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Research Impact Challenge

This guide contains 10 activities for researchers to better understand and manage their online scholarly presence, as well as the impact and reach of their research.

Day 5: Your personal web page -- pulling the pieces together

Welcome to the fifth day of the U-M Library Research Impact Challenge! Earlier this week, you registered your ORCID, claimed your Google Scholar Profile, explored a digital repository, and reflected on your use of social media. Today, we’ll pull all of these pieces together on your personal web page. Let’s get started!

Here's how to do it: 

1. Identify the web page you will use for today’s challenge. You can work with any public web page that contains information about you and your work, and that you are able to edit directly. We recommend the following:

First choice: If you have a University of Michigan departmental or staff profile page, and have the power to edit this page yourself, it is the ideal choice for this exercise. Here's mine, from the Library website (before taking this challenge): 

Second choice: Use the ORCID profile you created on Day 1, or any public profile on a platform like Humanities Commons, Open Science Framework, or other social networking platform.

Third choice: Use your own independent website or blog, if you have one.

2. Your goal is to ensure that all the work you’ve done this week to establish and manage your presence on the web is fully integrated into your web page. Check your website for each of the following:  

  • Your ORCID ID and link to your ORCID profile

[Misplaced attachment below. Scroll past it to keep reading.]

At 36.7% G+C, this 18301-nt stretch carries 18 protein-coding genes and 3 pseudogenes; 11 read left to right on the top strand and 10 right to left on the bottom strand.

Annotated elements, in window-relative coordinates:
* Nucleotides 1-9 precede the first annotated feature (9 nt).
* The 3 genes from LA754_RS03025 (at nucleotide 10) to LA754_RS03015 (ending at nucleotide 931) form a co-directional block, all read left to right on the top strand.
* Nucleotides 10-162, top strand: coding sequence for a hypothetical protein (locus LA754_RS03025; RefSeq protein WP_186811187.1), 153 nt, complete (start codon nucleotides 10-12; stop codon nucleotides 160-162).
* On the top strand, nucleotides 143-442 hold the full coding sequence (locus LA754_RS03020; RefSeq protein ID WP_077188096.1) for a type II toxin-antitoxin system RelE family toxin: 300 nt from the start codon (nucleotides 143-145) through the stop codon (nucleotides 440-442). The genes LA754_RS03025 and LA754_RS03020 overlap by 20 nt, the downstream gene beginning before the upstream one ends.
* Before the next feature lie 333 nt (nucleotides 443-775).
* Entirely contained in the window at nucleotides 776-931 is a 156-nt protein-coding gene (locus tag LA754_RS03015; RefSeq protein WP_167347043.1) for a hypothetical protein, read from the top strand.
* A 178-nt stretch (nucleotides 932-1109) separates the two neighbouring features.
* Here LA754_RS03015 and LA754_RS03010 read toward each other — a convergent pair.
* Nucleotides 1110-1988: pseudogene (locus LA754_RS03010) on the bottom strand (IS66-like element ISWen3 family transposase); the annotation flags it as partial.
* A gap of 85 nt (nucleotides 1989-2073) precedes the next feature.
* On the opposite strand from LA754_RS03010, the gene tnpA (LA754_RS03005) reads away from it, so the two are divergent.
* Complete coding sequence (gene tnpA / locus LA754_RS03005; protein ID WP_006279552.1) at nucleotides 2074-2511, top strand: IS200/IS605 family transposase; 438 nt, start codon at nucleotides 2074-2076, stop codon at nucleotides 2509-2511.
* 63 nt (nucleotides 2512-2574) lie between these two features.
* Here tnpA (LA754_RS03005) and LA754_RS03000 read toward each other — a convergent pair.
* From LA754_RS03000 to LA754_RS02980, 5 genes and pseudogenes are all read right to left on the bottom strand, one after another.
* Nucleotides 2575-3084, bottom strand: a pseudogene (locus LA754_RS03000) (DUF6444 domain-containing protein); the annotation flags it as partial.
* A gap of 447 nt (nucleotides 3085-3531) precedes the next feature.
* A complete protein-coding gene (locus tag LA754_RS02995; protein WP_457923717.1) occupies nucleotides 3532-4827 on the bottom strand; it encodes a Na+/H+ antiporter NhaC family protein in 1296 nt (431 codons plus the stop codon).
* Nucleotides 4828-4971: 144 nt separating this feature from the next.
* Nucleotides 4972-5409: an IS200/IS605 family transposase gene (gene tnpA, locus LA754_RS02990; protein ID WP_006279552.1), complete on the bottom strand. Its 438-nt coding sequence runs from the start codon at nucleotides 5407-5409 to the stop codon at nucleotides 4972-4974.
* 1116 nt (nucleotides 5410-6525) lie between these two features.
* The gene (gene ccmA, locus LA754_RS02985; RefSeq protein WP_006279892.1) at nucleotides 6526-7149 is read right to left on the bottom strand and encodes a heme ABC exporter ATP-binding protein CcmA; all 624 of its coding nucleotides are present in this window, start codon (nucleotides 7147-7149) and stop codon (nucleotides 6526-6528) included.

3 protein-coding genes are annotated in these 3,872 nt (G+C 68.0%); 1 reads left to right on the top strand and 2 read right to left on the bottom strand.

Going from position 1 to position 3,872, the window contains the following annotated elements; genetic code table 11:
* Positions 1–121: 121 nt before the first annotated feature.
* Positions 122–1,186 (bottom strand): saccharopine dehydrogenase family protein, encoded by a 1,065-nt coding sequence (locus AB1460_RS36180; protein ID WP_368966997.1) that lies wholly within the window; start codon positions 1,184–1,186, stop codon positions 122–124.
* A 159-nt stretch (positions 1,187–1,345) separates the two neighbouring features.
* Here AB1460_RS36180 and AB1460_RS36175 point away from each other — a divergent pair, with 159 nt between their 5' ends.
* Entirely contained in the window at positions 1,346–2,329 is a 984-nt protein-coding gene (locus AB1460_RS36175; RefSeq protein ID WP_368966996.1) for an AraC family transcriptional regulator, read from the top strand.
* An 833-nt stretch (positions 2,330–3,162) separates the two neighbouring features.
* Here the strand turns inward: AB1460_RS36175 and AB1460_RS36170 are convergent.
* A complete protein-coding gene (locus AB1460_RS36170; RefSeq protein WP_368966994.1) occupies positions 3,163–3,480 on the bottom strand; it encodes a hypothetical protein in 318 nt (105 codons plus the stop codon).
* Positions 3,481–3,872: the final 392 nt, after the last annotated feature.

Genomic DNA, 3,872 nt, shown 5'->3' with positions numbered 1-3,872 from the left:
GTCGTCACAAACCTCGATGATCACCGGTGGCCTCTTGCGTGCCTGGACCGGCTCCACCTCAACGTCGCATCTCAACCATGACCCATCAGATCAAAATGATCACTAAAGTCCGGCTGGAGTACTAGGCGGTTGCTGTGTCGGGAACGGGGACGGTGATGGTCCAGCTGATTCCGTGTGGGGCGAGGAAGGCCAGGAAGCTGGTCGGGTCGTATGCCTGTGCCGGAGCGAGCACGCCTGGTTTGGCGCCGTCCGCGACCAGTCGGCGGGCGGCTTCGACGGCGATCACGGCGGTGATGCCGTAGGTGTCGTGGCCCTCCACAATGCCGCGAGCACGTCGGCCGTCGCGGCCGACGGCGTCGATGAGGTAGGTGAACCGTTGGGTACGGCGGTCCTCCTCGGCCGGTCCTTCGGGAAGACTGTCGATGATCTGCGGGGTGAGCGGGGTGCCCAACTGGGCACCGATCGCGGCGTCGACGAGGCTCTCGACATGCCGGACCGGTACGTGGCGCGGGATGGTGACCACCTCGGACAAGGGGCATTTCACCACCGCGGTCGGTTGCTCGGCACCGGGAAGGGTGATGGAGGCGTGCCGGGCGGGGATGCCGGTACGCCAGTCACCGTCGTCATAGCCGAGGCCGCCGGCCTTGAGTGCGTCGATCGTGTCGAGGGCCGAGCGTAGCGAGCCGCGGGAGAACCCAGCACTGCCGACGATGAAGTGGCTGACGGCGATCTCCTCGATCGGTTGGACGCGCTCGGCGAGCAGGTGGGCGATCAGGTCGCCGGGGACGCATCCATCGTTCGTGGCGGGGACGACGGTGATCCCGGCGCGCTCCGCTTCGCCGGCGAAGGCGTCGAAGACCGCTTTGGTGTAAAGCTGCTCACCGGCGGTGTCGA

• Link to your Google Scholar profile
  • Link(s) to any repositories where you have deposited your work (see Bonus Challenge, below)
  • Links to any social media profiles or feeds that you want your colleagues to know about, follow, or connect with

As well, make sure that the URL for your personal web page is included in all of the spaces listed above! You may also want to include it on your email signature. 

3. While you’re here, check that any other information on your personal web page (email address, campus address and phone number, research and teaching interests, etc.) is present and up-to-date!

Bonus Challenge: if you currently have documents posted to your personal webpage, consider depositing those files in a repository instead. Then, link to those items in the repository, rather than hosting them directly on your web page.

What next? 

Consider the pros and cons of maintaining your own personal website:

Investigate what additional support and services may be available to faculty and staff through your college or department. For example, both LSA and HITS offer some form of website creation and support service.

Learn more:

If you decide it makes sense to have a website of your own, there are many opportunities to develop the skills to create and maintain your site: 

Preparing for the next challenge: 

Congratulations! You've completed Week One of the U-M Library Research Impact Challenge!

Starting with Week 2 / Day 6, we'll shift gears to focus on how the impact of scholarly work is measured, communicated, and evaluated.